The error is often reported like this: “The percentage of neurons showing cue-related activity increased with training in mutant mice (P < 0.05), but not in control mice (P > 0.05).”
Do you see it? That error, to be explained momentarily, was found in half the peer-reviewed neurology papers examined by Sander Nieuwenhuis, Birte Forstmann, and Eric-Jan Wagenmakers, in the paper “Erroneous analyses of interactions in neuroscience: a problem of significance” (link).
The researchers who made these statements wanted to claim that one effect (for example, the training effect on neuronal activity in mutant mice) was larger or smaller than the other effect (the training effect in control mice) To support this claim, they needed to report a statistically significant interaction (between amount of training and type of mice), but instead they reported that one effect was statistically significant, whereas the other effect was not. Although superficially compelling, the latter type of statistical reasoning is erroneous because the difference between significant and not significant need not itself be statistically significant.
If that is still confusing, here is a more detail. The trained mice have measurements before and after training; the control mice also have measurements before and after, but have no (or different) training. The error lies in reporting the “statistical significance” of the change in before and after means of trained mice, and in claiming the before and after means of the control mice was not “statistically significant.”
What should have been reported was the differences in changes in the before and after means between the two groups; that is, between the training and control mice. Stated another way, if the difference in means from the before and after measures in the training mice was T, and the difference in means from the before and after measures in the control mice was C, then the proper thing to do (classically) is to report on T – C.
The reason the other way is an error is because attaining “statistical significance” is easy (way too easy). The before and after difference for T can reach “significance”, while the before-after difference for C does not. But that does not mean that T – C will reach “significance.” Even if the before-after for C is “significant”, it still does not mean that T – C will reach “significance.” And so on.
The gist is that those people making the mistake go away more certain about their results than they should be. Results which are thought “significant” are not.
Nieuwenhuis et al. found 157 neurological papers which reported on differences: half of them made the error noted above. They then
reviewed an additional 120 cellular and [peer-reviewed] molecular neuroscience articles published in Nature Neuroscience in 2009 and 2010 (the first five Articles in each issue). We did not find a single study that used the correct statistical procedure to compare effect sizes. In contrast, we found at least 25 studies that used the erroneous procedure and explicitly or implicitly compared significance levels.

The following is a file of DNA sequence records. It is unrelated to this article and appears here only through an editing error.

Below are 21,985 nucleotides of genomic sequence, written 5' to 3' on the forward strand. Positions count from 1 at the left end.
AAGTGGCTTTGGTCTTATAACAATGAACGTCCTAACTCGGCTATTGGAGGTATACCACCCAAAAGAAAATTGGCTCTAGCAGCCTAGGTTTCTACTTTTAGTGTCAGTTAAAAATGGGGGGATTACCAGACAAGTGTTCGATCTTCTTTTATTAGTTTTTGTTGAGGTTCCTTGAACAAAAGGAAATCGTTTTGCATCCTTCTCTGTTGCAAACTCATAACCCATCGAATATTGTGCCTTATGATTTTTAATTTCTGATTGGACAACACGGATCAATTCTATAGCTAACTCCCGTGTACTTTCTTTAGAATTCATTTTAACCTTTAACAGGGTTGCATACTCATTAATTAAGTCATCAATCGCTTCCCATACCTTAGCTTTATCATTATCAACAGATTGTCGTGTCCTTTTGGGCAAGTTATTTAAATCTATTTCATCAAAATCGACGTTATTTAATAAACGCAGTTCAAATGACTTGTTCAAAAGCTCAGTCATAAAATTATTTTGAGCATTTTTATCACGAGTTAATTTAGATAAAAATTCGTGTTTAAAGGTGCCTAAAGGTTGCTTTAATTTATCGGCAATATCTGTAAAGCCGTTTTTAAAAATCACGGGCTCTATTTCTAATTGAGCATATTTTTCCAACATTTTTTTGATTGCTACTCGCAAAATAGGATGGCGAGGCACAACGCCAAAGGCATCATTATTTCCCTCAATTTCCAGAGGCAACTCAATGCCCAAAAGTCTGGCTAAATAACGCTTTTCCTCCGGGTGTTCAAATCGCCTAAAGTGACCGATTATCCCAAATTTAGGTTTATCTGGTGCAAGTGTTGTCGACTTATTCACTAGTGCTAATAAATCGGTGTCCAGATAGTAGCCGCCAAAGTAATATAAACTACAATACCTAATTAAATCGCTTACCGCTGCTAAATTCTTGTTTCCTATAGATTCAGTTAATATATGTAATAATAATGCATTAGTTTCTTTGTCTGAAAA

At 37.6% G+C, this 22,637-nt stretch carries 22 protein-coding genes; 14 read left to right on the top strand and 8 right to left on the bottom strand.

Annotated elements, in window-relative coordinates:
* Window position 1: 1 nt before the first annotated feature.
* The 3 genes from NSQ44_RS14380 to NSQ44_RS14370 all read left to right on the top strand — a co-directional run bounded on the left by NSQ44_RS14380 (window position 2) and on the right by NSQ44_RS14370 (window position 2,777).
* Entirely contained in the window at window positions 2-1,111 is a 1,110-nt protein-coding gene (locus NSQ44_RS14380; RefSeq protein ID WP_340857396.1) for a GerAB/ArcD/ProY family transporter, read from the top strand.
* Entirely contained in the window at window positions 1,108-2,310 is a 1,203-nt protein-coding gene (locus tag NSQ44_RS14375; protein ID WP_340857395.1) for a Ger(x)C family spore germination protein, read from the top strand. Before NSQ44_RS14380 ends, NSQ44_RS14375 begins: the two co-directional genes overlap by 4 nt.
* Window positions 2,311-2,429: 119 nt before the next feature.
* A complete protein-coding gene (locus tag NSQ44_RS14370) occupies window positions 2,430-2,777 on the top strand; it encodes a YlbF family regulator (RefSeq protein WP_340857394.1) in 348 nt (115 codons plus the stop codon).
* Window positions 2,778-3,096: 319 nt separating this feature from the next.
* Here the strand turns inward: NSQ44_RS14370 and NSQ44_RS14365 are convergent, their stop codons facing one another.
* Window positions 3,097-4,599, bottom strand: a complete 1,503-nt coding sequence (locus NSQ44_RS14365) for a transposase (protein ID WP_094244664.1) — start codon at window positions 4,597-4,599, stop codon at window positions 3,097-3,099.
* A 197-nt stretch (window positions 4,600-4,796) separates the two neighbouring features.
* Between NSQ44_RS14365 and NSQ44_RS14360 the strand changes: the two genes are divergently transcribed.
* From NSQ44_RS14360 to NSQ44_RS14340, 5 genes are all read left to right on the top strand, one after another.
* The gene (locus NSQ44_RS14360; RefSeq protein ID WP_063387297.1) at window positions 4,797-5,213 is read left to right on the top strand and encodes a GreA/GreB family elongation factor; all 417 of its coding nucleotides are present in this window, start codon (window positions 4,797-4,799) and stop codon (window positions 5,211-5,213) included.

An error rate of 100% can’t be beat! But there’s more: “we found that the error also occurs when researchers compare correlations.” And then there’s the latest fad of electronic phrenology, where hardly a week passes before some important result is announced, the result based on different areas of the brain glowing between test and control subjects:
[T]he error of comparing significance levels is especially common in the [peer-reviewed] neuroimaging literature, in which results are typically presented in color-coded statistical maps indicating the significance level of a particular contrast for each (visible) voxel. A visual comparison between maps for two groups might tempt the researcher to state, for example, that “the hippocampus was signifcantly activated in younger adults, but not in older adults”. However, the implied claim is that the hippocampus is activated more strongly in younger adults than in older adults, and such a claim requires a direct statistical comparison of the effects.
The authors never answer the most important question: why? How can so many peers review and approve results which are wrong? I think the answer lies in the poor statistical training these scientists receive as graduate students.
The classwork most life scientists receive is to cram them into lecture halls and teach them cookbook formula, with an emphasis on calculations (by hand many times, just for the fun of it) and the math (because it is so pretty). Canned examples with pleasing results are used.
Understanding is given short shrift. Instead rules like, “You have data like this? Plug ’em into formula 32.” Only a lack of understanding can explain so silly a mistake our authors found. Researchers set out to prove that “training works” and then forget, mid analysis, what “works” means. The peers who review the paper also forget. Yet more evidence that statistical training needs to be completely revamped.
Thanks to Bruce Andrews who brought this topic to our notice.
Apropos peer-review: See this new column.